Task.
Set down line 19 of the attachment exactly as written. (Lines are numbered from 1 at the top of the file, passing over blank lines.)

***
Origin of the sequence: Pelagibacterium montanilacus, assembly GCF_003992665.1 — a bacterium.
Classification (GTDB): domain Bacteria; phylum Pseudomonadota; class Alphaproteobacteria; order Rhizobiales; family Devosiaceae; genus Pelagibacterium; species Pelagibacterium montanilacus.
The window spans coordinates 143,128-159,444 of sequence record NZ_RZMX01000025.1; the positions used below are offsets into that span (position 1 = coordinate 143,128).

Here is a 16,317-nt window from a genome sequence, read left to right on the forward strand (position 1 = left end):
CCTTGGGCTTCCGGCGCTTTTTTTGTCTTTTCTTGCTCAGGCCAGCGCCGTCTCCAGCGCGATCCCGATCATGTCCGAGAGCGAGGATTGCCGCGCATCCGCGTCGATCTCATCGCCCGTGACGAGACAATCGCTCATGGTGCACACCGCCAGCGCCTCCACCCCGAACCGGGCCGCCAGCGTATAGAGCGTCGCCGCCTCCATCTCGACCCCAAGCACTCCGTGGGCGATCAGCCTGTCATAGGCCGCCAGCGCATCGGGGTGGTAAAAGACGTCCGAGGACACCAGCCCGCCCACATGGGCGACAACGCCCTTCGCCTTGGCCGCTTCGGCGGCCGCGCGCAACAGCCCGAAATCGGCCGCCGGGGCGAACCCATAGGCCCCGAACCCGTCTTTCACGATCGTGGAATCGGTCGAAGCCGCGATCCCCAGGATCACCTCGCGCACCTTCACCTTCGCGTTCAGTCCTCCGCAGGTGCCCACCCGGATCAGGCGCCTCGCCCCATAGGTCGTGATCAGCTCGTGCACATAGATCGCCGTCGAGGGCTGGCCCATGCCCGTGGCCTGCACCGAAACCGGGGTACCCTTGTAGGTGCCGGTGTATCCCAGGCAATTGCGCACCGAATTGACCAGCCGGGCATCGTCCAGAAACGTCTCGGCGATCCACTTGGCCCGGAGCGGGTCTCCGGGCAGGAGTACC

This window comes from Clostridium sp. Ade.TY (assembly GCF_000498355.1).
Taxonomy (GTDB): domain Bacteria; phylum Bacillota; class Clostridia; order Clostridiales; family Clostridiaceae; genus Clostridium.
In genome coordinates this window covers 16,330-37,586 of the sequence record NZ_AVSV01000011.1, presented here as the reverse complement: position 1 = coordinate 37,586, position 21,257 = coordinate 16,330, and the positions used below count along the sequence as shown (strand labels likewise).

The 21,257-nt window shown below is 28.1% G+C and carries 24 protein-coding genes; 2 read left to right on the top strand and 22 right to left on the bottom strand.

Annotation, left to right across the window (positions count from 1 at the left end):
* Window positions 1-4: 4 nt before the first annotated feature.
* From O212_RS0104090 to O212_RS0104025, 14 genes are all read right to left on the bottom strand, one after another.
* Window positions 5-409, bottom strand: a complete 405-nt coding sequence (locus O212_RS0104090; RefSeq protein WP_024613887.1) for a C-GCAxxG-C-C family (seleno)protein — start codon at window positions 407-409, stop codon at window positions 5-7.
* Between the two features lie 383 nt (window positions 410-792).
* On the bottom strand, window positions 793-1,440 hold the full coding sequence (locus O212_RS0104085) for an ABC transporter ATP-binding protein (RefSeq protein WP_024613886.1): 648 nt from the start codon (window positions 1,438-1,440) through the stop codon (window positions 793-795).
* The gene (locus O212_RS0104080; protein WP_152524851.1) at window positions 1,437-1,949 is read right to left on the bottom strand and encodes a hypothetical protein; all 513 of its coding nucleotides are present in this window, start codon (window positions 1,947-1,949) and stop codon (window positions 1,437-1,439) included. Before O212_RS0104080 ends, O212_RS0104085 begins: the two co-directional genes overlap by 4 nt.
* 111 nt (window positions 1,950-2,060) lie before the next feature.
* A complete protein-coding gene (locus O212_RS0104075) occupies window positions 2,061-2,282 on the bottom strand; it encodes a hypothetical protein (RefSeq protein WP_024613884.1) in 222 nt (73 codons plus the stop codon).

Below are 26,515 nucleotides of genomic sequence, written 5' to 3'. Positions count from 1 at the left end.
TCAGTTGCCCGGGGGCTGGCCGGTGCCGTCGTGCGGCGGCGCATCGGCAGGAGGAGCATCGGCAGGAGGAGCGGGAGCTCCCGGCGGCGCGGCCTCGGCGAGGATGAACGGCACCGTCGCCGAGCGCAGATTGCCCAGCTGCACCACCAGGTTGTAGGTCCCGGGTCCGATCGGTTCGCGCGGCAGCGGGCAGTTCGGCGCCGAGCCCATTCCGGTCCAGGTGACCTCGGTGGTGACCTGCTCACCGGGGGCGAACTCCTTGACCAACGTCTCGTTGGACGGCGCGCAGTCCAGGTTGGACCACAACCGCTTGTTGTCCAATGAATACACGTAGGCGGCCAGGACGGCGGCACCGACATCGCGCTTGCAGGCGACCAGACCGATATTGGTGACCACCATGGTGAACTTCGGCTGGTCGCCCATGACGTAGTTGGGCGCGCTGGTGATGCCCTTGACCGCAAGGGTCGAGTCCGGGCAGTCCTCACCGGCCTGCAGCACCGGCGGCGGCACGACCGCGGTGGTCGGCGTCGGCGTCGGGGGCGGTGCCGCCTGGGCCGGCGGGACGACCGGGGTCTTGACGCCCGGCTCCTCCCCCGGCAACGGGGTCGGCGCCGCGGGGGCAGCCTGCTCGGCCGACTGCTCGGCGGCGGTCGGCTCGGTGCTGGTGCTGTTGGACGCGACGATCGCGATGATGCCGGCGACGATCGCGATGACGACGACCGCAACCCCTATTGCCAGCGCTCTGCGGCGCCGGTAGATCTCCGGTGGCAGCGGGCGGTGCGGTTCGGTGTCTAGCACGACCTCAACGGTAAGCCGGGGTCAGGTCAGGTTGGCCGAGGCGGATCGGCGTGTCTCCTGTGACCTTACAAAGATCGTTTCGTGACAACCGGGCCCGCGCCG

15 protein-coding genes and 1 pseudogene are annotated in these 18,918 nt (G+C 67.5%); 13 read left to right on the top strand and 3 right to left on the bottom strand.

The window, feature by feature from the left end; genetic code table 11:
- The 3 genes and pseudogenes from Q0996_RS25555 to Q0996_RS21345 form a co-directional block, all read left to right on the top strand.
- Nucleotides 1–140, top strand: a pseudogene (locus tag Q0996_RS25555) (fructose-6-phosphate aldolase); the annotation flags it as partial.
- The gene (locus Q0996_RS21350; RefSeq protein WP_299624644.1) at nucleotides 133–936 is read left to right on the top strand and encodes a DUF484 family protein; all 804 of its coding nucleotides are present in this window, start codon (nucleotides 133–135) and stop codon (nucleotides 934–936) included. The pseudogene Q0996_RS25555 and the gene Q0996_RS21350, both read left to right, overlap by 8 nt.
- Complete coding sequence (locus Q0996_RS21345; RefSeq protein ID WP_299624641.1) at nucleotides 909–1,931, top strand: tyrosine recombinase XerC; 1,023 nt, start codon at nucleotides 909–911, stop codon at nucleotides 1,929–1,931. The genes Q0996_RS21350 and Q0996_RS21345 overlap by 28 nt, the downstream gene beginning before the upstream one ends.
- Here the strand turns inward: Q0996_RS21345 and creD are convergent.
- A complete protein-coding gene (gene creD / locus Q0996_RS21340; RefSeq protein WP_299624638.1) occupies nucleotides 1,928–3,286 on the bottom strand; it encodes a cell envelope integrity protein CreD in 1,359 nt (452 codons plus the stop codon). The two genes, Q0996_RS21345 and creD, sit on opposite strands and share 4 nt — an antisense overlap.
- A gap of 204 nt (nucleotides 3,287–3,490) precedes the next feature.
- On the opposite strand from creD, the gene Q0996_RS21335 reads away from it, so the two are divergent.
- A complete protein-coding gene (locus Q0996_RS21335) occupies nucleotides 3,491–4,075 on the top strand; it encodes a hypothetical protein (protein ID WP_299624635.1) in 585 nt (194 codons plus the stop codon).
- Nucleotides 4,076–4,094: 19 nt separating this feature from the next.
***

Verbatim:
Below are 26,515 nucleotides of genomic sequence, written 5' to 3'. Positions count from 1 at the left end.